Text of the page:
Posted on July 13, 2009 by Oldcola
This is a pre-cteappv Oops and I start wondering how Fleury manage to find journals with so poor review process as to let go to press such mistakes.
This one is from An Elasto-Plastic Model of Avian Gastrulation, Vincent Fleury, Organogenesis 2:1, 6-16, 2005.
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Posted on July 11, 2009 by Oldcola
I’m greek and during my young years I was feed a lot of geometry. You know how it is, national pride for the ancestors, especially under a military junta. So, I’m quite sensible when one presents geometrical problems incorrectly.
My very first objection concerning Fleury’s model1 was that he described the epiblast cells as contained between two extracellular membranes. When I pointed that his only response was that if there is a single basal membrane that doesn’t affect his model, the flow would be just faster. From that point on you can’t trust the guy with any description.
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Posted on June 30, 2009 by Oldcola
By the way “I can has L2/R2″ is not a sentence
Aha! this is not a sentence. I was waiting for this one since I read the paper.
For Dr Fleury first step here, and second one here, both necessary to get the flavor.
For everybody else, a puzzle served below [p22 col2 §1]:
The significance of the reversed flexion of the hindlimb in 10% of the experiments reported in reference  is unclear since the electroporation experiment used to insert Tbx5 in the hindplate prior to hindlimb growth has a polarity in itself. If this experiment would be confirmed, it would be an uncommon case of a chirality, directly induced by a scalar non-chiral field. This would suggest that Tbx5 codes for a chiral molecule.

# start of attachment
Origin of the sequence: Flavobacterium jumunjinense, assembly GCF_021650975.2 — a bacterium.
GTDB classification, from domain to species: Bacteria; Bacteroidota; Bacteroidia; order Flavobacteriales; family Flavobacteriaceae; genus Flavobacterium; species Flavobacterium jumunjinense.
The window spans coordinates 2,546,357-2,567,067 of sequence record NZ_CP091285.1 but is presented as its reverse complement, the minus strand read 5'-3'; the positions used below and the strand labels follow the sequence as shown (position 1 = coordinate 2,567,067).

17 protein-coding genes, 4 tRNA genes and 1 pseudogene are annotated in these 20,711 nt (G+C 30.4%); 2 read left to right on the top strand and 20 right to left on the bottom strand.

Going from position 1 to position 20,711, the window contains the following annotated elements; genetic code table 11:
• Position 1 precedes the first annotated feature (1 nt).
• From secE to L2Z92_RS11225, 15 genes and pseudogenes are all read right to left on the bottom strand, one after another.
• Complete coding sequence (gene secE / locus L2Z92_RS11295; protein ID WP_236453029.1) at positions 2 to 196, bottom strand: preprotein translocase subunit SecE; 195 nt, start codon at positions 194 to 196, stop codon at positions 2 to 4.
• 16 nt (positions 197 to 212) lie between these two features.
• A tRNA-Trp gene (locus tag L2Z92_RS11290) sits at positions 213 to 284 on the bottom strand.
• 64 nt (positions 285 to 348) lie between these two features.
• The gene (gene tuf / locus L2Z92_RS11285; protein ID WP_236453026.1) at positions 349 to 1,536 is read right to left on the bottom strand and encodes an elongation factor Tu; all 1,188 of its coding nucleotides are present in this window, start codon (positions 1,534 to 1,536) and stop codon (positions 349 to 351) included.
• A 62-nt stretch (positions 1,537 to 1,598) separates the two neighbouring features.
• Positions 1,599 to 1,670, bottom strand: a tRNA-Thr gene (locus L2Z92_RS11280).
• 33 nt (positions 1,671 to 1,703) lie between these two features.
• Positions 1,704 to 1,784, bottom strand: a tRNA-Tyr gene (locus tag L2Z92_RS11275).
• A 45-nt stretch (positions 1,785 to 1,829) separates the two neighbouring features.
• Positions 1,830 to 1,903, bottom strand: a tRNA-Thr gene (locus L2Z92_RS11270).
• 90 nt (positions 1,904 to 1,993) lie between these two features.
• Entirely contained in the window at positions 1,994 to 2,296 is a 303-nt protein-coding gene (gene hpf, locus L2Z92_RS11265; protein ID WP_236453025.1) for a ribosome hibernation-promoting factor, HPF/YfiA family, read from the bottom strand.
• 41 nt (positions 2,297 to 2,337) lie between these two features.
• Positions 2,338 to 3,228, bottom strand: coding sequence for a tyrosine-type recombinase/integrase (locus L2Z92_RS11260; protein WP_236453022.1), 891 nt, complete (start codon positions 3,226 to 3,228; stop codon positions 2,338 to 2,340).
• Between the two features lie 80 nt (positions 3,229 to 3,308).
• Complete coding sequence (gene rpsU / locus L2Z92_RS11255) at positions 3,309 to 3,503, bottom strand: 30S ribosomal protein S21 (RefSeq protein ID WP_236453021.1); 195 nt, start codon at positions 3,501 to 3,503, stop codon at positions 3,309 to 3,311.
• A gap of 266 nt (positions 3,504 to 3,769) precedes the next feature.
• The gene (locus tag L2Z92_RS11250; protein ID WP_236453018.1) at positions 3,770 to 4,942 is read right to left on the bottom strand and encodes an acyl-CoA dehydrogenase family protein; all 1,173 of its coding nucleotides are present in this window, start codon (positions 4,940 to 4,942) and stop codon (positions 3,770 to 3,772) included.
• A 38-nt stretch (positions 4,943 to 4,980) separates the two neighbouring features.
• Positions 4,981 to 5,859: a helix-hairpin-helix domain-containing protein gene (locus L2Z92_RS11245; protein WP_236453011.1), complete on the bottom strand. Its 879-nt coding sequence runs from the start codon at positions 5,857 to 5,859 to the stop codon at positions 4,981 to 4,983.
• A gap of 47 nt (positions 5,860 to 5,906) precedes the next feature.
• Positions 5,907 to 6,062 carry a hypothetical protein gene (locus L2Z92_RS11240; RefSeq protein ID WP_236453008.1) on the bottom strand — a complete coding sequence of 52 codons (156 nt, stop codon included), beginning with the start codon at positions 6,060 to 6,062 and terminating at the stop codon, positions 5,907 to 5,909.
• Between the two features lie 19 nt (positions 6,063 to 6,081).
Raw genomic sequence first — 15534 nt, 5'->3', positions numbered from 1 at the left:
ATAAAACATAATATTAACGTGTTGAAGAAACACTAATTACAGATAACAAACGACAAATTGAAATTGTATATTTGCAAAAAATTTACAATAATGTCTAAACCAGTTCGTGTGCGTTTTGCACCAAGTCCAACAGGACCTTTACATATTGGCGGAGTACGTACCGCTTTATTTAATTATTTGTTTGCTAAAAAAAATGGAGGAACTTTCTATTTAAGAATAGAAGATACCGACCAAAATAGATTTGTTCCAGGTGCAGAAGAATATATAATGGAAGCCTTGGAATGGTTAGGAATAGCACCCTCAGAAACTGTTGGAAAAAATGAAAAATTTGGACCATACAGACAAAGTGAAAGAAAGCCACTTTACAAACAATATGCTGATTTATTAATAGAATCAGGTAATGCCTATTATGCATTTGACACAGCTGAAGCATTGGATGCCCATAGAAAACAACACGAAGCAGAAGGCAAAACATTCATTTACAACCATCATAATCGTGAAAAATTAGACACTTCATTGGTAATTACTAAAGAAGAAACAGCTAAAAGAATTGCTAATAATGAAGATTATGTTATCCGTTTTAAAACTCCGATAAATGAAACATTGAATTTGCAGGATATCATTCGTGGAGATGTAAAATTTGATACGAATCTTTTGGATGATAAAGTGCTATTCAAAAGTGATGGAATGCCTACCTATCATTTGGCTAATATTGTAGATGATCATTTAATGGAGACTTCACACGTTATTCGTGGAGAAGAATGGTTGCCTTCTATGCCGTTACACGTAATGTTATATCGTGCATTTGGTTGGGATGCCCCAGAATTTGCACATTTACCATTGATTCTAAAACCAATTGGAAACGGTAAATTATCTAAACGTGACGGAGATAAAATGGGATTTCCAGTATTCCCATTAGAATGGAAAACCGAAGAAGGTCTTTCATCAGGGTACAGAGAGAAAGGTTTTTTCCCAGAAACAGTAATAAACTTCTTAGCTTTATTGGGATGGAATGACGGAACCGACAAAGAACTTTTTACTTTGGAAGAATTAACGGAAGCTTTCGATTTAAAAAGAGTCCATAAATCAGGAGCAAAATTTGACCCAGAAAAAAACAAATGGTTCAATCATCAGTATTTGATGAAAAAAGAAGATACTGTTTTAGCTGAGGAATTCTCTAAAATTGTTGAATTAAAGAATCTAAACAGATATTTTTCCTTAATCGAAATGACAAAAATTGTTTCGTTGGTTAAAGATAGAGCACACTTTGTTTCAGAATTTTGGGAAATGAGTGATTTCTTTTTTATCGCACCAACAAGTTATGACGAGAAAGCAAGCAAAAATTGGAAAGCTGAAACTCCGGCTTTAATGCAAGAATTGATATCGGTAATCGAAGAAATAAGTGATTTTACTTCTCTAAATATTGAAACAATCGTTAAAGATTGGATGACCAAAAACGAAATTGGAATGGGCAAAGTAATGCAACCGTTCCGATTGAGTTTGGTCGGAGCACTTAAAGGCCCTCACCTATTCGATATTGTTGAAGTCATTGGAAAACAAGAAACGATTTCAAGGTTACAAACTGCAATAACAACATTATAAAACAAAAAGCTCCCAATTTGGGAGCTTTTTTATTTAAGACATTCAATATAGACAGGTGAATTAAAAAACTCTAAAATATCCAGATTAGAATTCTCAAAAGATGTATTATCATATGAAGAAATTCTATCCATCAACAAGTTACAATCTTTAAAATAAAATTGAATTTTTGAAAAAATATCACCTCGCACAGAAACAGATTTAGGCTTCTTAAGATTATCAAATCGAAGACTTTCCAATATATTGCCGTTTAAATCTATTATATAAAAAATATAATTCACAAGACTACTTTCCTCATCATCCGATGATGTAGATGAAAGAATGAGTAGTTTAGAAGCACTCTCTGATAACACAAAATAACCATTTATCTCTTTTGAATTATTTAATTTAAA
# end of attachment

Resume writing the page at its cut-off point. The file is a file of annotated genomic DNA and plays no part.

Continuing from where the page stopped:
Maybe Dr Fleury will take the time to provide the solution. Hopefully this will not end as “I can has chirality??“.
While he is visiting lolcats and fails to have an insight about lolchickens I’ll give it a try to prepare a question for him.
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Posted on June 28, 2009 by Oldcola
[p 20, col 2, §3]
Genetic analysis, in relation to evolutionary issues, shows that actually, genes for limbs and for tails are similar, and many are identical ( and references above31, Ref. ). Also, genes which serve to form the true limb skeleton, are actually present in fish fins, in which such skeletal elements are absent  (Fig. 21).
31 “Not only are the same Hox genes expressed in both developing appendages but they are expressed in identical spatial and temporal patterns” in reference .
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Posted on June 22, 2009 by Oldcola
Nevertheless, when folds growth is prolonged by evolution, it is so in the direction of the existing fold. Stated otherwise, if the appearance of a fold corresponds to crossing of a generic biomechanical threshold for folding, one may expect that the fold is itself stable in an open set of parameters, such that, “conserving the scaffold”, as stated by Darwin, a fold may elongate or shorten during evolution. This is to say that the more or less elongated aspect of rays in ﬁns is somewhat predictable, it suﬃces to push forward the pattern of ﬁsh bones in the rays. This is also true of other edge-like organs, such as ears, nostrils or lips, which are well known to be observed in nature with almost “arbitrary” lengths, a word often used by Darwin.
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Posted on June 20, 2009 by Oldcola
Posted on June 19, 2009 by Oldcola
[…] especially, pentadactily has been related to the expression of Hoxd genes .
where  is: A Devonian tetrapod-like fish and the evolution of the tetrapod body plan, Edward B. Daeschler, Neil H. Shubin & Farish A. Jenkins Jr, Nature Vol 440, 6 April 2006, doi:10.1038/nature04639.
No mention of any Hox gene in the paper, Fleury should seek for the right reference in his notes.
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